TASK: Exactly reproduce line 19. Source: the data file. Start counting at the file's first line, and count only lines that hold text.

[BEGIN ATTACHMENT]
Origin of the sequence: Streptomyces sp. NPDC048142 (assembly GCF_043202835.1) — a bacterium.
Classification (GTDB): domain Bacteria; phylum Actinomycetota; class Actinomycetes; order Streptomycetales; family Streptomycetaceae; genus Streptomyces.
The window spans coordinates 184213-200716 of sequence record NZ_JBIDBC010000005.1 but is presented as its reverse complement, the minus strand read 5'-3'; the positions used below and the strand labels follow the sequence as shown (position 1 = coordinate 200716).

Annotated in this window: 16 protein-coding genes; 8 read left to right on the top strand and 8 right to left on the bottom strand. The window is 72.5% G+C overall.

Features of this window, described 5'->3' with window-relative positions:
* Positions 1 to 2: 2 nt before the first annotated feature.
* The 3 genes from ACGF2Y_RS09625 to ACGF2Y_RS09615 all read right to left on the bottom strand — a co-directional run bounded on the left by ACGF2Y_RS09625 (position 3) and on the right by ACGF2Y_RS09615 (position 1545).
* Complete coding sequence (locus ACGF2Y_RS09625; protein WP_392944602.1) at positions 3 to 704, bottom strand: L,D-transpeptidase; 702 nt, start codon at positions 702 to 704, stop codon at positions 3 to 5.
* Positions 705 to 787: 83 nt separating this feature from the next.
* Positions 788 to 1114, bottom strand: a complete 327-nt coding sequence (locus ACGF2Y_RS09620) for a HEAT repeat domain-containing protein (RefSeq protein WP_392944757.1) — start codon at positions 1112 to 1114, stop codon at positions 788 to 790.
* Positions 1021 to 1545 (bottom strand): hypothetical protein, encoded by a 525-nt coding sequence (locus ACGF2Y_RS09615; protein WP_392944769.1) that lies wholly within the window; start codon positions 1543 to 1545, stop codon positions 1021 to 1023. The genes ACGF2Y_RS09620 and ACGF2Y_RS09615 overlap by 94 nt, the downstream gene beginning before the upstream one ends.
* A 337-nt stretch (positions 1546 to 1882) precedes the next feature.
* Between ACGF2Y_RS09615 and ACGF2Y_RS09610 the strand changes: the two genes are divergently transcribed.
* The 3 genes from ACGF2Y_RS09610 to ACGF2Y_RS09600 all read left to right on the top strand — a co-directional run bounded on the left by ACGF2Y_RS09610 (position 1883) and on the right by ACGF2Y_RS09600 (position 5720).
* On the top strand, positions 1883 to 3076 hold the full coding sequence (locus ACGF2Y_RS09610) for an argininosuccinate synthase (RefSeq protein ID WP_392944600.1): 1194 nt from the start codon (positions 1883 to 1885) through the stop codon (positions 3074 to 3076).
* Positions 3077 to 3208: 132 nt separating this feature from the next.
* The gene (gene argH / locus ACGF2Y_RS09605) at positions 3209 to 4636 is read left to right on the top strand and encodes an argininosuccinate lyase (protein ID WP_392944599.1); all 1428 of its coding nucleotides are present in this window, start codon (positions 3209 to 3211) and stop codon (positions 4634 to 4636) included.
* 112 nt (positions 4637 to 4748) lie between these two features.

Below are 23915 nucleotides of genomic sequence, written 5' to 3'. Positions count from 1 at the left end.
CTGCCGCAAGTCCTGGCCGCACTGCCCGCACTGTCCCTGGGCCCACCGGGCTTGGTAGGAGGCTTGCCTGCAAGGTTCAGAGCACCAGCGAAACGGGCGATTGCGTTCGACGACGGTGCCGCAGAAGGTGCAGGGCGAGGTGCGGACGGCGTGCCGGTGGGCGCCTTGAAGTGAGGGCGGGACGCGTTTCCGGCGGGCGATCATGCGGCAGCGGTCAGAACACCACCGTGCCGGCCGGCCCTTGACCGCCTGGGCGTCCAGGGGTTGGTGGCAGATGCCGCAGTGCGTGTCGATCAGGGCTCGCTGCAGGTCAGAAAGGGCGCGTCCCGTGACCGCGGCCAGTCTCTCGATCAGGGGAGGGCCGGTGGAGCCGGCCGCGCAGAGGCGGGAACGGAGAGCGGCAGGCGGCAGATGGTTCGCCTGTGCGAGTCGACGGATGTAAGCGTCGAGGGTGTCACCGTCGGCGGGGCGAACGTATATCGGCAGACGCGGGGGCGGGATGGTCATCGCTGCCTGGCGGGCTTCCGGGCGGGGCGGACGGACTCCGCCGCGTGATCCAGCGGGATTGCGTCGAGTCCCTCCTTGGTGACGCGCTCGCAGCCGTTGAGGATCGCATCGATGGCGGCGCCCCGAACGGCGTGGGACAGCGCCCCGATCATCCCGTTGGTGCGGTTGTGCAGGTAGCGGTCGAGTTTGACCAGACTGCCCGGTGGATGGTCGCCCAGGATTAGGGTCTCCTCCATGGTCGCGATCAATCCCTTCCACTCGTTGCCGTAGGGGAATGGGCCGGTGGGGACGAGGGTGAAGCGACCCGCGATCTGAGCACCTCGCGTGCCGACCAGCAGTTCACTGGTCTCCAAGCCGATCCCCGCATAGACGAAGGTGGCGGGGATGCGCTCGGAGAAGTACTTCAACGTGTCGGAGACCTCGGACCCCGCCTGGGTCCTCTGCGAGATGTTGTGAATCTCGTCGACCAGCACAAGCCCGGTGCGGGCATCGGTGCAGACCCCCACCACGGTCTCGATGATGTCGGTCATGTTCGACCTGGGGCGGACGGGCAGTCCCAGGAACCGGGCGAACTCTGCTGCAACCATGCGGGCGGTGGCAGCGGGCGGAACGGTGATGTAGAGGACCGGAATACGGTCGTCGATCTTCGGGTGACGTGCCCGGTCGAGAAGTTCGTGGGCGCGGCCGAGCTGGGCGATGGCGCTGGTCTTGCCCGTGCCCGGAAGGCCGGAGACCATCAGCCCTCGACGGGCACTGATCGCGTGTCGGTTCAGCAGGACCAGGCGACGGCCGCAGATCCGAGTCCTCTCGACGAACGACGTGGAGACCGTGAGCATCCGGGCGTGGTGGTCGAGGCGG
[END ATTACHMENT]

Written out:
Below are 23915 nucleotides of genomic sequence, written 5' to 3'. Positions count from 1 at the left end.